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A merit-based immigration system would help Americans — and skilled foreigners

Don’t expect a bigger paycheck anytime soon, according to Fed Chair Janet Yellen. She recently admitted there might be far more “slack” in the labor market than she and her colleagues realized, meaning that employers can attract all the workers they need without raising wages.

This is a longstanding problem. Inflation-adjusted wages have climbed just 0.2 percent annually since 1973, according to a new Brookings report.

{mosads}Several lawmakers on Capitol Hill plan to end this wage stagnation by transitioning to a merit-based immigration system. Limiting low-skilled immigration would make it easier for working-class Americans to find jobs and negotiate raises.

Each year, the U.S. gives out more than 1 million “green cards,” permanently allowing foreign-born individuals to live and work in the United States. Only 140,000 of those are employment-based green cards for highly skilled immigrants.

The current immigration system reserves two-thirds of all green cards for foreigners who already have extended family in the United States without accounting for prospective immigrants’ economic potential. A 60-year-old high-school dropout who has a sister in New York City would be more likely to receive a green card than a 30-year-old physics Ph.D. who has no relatives here.

Because so many extended family members of immigrants possess few skills, they compete with the most vulnerable Americans for jobs.

This influx of workers has pushed many less-educated Americans out of the job market entirely. In the late 1960s, 95 percent of male high-school dropouts were working or actively looking for jobs; today, only 80 percent participate in the labor force.

American workers also take a pay cut because of high levels of immigration. Harvard economist George Borjas found Americans lose $402 billion annually in foregone wages as a result of competition from immigrant laborers. Workers without high school diplomas bear the brunt of this burden, losing up to $1,500 a year.

Congress may soon consider a bill, the Reforming American Immigration for a Strong Economy (RAISE) Act, to relieve these Americans. The RAISE Act would cut the number of green cards by up to 50 percent by scrapping family-sponsored green cards, with several notable exceptions. Recent immigrants would still be able to obtain green cards for their minor children and spouses but no longer be able to bring over adult children and siblings, who would have to earn green cards on their own through the RAISE Act’s new preference point system.

People will receive points if they have high-paying U.S. job offers, fluent English language skills, and college degrees — especially in STEM fields. Young people would receive more points than older applicants who would soon rely on Social Security and Medicare.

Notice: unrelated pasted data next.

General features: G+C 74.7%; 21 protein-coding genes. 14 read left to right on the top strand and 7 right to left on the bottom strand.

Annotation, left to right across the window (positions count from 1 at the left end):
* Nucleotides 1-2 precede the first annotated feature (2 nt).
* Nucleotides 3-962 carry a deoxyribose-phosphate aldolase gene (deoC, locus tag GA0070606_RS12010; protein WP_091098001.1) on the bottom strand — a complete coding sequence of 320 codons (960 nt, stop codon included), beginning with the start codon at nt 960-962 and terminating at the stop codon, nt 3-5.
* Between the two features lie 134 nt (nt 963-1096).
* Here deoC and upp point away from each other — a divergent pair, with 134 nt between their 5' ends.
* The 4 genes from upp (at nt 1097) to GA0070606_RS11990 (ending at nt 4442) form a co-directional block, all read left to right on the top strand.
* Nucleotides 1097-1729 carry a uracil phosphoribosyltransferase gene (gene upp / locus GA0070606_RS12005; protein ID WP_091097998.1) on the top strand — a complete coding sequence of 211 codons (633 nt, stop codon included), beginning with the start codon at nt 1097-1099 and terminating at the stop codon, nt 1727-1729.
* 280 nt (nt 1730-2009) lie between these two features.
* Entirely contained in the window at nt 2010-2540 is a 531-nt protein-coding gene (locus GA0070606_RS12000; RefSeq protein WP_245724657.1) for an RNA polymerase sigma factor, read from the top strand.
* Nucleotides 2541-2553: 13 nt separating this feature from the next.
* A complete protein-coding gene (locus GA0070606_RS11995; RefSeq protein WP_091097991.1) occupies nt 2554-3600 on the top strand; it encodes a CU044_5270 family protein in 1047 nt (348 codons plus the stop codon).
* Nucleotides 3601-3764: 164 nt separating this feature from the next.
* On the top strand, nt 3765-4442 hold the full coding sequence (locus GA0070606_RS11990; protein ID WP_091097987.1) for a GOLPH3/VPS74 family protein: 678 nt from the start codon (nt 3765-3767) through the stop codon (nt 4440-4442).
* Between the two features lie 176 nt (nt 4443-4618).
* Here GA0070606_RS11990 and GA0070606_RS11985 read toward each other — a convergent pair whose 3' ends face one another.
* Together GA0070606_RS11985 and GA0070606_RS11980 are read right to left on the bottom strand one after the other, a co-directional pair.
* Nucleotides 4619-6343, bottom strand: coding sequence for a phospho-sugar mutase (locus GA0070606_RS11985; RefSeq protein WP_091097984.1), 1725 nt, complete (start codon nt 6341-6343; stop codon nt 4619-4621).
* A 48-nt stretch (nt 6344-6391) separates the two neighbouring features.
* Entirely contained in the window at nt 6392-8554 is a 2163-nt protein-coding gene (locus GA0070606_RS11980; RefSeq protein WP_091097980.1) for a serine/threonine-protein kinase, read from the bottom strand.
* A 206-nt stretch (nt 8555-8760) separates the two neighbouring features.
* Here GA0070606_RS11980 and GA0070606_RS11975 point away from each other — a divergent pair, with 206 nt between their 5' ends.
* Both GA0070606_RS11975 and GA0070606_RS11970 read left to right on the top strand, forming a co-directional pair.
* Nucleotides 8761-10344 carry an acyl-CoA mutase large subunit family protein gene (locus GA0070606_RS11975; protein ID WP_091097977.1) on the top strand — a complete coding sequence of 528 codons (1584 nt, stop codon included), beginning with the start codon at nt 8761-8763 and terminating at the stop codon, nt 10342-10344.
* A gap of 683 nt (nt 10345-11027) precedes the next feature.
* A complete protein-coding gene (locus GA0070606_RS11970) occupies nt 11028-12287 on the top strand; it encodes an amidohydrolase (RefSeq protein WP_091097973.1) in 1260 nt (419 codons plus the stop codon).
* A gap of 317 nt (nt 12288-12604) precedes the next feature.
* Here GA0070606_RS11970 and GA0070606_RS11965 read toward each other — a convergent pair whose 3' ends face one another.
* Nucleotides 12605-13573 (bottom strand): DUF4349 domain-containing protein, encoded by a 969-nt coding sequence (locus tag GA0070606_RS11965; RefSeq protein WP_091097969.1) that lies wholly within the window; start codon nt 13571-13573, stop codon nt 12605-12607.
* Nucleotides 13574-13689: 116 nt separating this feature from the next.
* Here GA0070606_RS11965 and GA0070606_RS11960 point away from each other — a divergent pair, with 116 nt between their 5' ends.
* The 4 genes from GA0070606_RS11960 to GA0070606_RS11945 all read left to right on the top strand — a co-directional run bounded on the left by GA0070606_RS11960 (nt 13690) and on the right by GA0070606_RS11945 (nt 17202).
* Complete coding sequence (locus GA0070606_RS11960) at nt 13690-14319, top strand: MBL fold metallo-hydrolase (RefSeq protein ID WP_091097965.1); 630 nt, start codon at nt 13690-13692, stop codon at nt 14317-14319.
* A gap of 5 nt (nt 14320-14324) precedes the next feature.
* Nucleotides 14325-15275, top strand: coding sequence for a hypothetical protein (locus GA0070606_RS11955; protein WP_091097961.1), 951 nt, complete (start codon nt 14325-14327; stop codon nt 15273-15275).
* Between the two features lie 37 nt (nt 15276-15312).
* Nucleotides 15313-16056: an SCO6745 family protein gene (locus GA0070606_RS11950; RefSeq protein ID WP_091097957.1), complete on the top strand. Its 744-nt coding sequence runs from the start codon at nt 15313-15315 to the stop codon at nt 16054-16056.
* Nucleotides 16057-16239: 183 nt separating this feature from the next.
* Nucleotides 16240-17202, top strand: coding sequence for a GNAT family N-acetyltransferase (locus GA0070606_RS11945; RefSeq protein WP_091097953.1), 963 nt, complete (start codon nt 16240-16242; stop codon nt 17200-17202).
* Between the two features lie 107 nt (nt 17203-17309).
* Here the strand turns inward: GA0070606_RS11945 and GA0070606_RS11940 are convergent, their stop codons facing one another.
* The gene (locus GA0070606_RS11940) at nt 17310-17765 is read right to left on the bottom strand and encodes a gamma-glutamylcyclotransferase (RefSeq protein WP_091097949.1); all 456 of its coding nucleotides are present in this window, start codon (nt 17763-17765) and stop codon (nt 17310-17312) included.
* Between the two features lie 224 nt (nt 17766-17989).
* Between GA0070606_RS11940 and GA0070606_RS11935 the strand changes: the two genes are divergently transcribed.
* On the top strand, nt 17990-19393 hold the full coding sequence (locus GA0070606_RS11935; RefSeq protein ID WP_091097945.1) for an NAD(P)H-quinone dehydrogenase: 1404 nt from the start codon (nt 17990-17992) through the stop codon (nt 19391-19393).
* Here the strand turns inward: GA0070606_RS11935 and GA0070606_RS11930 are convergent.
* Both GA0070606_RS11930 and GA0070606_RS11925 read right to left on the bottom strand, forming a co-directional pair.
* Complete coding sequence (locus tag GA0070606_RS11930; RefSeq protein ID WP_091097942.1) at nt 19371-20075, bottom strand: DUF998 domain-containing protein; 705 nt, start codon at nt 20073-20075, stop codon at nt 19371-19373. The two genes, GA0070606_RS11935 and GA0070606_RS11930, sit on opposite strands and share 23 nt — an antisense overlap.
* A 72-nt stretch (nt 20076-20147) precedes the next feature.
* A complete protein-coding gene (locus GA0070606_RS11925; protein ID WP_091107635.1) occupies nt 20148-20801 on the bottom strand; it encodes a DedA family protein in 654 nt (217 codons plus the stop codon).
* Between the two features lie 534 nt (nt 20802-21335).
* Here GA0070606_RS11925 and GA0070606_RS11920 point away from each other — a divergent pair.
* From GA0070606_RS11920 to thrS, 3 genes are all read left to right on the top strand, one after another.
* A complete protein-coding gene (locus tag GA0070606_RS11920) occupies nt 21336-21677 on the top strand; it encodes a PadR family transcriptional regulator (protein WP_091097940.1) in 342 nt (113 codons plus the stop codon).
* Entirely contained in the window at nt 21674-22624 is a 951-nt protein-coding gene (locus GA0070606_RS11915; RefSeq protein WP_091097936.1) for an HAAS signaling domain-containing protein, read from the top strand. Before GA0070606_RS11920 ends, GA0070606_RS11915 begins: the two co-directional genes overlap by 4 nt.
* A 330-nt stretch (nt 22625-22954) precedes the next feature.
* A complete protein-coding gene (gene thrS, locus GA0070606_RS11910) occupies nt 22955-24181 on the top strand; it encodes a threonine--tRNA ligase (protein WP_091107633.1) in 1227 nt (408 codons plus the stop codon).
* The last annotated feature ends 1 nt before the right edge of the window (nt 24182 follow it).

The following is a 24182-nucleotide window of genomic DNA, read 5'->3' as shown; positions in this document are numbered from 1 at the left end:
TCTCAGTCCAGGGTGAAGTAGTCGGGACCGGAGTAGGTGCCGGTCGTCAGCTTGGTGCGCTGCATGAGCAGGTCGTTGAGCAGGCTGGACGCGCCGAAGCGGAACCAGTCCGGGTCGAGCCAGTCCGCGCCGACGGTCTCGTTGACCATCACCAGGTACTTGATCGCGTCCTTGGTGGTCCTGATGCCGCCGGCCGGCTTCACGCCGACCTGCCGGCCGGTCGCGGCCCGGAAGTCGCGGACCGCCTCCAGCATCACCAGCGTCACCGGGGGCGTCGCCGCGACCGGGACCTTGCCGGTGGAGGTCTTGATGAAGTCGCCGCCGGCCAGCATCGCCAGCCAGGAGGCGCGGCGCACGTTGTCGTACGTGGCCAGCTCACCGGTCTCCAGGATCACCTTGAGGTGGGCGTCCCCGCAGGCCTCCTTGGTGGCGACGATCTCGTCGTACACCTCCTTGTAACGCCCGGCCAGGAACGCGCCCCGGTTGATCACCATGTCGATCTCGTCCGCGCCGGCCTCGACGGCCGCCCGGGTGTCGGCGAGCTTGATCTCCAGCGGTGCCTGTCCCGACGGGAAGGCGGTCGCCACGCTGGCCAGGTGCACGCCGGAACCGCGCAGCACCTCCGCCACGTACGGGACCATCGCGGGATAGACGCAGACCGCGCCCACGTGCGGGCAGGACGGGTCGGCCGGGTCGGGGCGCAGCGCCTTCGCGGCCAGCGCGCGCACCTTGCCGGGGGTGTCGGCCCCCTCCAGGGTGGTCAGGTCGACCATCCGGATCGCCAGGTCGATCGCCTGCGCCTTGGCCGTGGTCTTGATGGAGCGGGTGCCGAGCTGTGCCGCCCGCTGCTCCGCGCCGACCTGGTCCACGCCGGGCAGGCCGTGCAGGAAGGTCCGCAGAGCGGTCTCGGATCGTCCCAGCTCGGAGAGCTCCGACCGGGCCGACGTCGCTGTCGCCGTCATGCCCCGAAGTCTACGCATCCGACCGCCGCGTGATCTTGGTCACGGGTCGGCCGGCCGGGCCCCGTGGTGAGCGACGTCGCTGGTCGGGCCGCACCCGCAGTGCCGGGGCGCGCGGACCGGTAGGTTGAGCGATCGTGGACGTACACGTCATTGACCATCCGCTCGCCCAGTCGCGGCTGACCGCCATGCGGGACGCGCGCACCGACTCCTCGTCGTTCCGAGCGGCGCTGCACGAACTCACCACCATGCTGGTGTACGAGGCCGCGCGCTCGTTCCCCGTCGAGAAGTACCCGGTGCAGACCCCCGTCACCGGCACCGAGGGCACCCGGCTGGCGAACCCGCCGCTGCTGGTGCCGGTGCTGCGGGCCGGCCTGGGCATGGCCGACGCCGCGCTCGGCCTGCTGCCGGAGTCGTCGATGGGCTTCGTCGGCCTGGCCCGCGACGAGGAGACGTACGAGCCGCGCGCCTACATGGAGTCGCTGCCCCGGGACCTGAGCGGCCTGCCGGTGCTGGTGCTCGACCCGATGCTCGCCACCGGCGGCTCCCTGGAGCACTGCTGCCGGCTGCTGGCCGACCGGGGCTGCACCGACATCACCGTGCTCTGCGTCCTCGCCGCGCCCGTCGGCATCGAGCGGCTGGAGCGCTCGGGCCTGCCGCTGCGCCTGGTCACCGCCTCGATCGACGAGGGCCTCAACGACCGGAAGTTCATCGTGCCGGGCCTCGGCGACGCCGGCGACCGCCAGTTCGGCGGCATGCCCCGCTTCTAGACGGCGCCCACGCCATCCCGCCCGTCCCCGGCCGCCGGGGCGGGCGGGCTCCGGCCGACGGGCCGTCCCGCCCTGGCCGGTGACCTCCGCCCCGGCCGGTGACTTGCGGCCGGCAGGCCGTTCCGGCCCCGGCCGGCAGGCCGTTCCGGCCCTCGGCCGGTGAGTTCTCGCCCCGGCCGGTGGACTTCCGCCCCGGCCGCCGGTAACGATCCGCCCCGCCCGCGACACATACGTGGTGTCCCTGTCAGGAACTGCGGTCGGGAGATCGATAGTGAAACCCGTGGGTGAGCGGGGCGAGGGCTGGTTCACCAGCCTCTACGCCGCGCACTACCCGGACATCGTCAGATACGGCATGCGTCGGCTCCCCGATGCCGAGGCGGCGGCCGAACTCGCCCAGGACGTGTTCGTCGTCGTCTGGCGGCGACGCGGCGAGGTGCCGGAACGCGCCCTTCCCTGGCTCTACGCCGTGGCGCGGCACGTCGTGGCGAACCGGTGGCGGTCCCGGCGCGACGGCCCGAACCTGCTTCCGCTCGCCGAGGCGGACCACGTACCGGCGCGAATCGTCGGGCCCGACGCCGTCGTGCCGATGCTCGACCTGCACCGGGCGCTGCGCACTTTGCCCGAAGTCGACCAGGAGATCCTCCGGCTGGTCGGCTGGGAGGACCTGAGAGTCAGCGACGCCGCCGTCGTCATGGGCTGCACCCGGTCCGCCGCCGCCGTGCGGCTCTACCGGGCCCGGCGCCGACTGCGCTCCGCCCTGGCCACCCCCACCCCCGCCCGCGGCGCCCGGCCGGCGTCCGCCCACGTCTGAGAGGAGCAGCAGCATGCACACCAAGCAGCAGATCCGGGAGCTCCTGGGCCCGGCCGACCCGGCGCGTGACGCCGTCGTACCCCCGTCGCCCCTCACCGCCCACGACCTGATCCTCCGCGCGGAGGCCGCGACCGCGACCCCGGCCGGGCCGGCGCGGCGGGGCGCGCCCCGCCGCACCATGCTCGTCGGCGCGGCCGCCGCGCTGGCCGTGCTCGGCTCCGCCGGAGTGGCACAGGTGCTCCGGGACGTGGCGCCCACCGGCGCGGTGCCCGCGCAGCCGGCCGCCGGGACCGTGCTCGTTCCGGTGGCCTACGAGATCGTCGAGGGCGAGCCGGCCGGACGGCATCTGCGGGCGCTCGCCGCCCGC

The RAISE Act would eliminate slack in the labor market, giving workers more leverage to demand raises. It’s no coincidence that the 1940s, ’50s, and ’60s — the decades with the lowest levels of economic inequality in American history — were also the decades with the lowest immigration levels. On average, America admitted fewer than 250,000 legal immigrants during those years.

Plenty of voters already back the RAISE Act. Six out of 10 voters support cutting legal immigration by half or more, and 57 percent think the government should distribute green cards based on economic merit. Only 30 percent think otherwise.

Some special interest groups have expressed skepticism. They needn’t be concerned.

American colleges and universities worry the RAISE Act would disadvantage their foreign students. Actually, the RAISE Act would benefit them because currently, those students often struggle to obtain work visas once they earn degrees.

The new system would award extra points to graduates of U.S. universities, giving them a leg up on graduates from foreign institutions, making American schools more attractive to foreign applicants who hope to work in America.

Some agricultural firms fear the RAISE Act would jeopardize their labor force. Those concerns are similarly misplaced. The bill’s sponsors — Sens. Tom Cotton and David Perdue — hail from Arkansas and Georgia, where agriculture is the top industry. These two senators are well-versed in agribusiness needs.

The agricultural industry doesn’t depend on green card holders. Out of more than 1 million green cards distributed in 2015, less than 4,200 went to immigrants in farming, fishing, or forestry jobs. The H-2A visa program, which lets firms bring in an unlimited number of guest workers for farm work, would remain untouched under the RAISE Act.

Our economy is changing. It’s becoming tougher for less-educated Americans to find decent-paying jobs. Reforming the legal immigration system would help these citizens while still attracting the best and brightest from around the world.

Deena Flinchum is an IT worker who was employed by the AFL-CIO for 25 years before retiring. She is now a community volunteer in southwest Virginia.

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